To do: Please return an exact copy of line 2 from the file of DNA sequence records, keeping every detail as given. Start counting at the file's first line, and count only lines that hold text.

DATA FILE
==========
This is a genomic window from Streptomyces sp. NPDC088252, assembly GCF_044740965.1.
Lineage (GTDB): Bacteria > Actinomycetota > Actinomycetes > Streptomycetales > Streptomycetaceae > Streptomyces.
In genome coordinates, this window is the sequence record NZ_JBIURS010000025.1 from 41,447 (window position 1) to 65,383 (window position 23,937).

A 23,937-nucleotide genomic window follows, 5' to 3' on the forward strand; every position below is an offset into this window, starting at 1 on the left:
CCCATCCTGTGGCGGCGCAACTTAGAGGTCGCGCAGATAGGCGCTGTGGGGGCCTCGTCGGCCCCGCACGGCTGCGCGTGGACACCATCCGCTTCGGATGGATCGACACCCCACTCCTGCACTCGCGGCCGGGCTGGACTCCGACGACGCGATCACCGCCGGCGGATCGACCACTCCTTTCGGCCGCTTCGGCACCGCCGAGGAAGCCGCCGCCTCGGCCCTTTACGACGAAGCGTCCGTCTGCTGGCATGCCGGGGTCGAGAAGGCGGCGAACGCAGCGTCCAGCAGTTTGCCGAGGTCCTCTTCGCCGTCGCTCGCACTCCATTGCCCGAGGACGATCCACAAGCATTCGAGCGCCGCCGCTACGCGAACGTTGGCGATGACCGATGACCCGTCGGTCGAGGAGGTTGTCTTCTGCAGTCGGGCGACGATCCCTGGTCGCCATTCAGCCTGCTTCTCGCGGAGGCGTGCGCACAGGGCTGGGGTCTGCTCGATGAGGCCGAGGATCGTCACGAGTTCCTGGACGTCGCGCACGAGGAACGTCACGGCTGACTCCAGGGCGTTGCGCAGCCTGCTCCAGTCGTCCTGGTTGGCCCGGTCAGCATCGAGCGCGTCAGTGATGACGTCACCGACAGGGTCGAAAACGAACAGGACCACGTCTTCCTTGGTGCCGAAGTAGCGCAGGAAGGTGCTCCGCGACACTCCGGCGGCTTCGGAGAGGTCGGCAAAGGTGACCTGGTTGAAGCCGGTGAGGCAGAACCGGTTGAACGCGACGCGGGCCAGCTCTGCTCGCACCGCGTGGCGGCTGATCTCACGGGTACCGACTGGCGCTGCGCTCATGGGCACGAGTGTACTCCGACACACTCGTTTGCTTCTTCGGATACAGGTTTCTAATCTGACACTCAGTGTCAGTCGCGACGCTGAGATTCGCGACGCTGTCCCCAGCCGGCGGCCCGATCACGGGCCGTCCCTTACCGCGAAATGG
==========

Lineage (GTDB): Bacteria > Actinomycetota > Actinomycetes > Streptomycetales > Streptomycetaceae > Streptomyces.